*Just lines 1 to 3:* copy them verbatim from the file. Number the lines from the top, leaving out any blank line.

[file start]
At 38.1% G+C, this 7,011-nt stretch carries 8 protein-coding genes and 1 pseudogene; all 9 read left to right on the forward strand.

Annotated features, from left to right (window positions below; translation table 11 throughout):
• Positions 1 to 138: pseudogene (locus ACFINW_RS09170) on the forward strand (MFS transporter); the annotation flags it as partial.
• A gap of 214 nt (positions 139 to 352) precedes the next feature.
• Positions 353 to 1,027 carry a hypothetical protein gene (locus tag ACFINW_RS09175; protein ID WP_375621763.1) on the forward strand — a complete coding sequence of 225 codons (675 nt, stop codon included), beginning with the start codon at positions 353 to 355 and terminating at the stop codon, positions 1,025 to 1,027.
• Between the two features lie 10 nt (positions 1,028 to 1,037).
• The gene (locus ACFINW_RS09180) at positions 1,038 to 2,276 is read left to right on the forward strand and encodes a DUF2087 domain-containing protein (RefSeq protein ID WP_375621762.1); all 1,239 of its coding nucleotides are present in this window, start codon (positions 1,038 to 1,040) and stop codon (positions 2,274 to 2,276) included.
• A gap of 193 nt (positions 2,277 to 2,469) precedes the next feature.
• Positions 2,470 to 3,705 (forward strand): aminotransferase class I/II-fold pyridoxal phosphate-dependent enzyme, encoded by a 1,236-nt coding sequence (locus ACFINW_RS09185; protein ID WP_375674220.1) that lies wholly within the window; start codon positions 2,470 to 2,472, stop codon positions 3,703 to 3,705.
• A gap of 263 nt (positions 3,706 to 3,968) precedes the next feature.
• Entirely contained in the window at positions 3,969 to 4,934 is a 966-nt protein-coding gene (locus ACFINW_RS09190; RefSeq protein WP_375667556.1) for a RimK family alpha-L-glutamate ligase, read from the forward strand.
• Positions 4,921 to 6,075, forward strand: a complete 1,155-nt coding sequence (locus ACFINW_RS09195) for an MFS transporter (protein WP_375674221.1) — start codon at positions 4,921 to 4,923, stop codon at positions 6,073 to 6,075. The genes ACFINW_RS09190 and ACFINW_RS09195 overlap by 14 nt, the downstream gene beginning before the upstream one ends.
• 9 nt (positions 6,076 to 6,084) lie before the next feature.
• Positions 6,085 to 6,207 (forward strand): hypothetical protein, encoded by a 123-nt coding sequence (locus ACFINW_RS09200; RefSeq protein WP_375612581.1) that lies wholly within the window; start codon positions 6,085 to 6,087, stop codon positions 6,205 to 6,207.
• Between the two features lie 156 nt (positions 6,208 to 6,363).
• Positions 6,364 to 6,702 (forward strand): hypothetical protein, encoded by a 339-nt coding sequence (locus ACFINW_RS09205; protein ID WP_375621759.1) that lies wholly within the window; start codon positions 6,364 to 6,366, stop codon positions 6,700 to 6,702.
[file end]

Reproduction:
At 38.1% G+C, this 7,011-nt stretch carries 8 protein-coding genes and 1 pseudogene; all 9 read left to right on the forward strand.

Annotated features, from left to right (window positions below; translation table 11 throughout):
• Positions 1 to 138: pseudogene (locus ACFINW_RS09170) on the forward strand (MFS transporter); the annotation flags it as partial.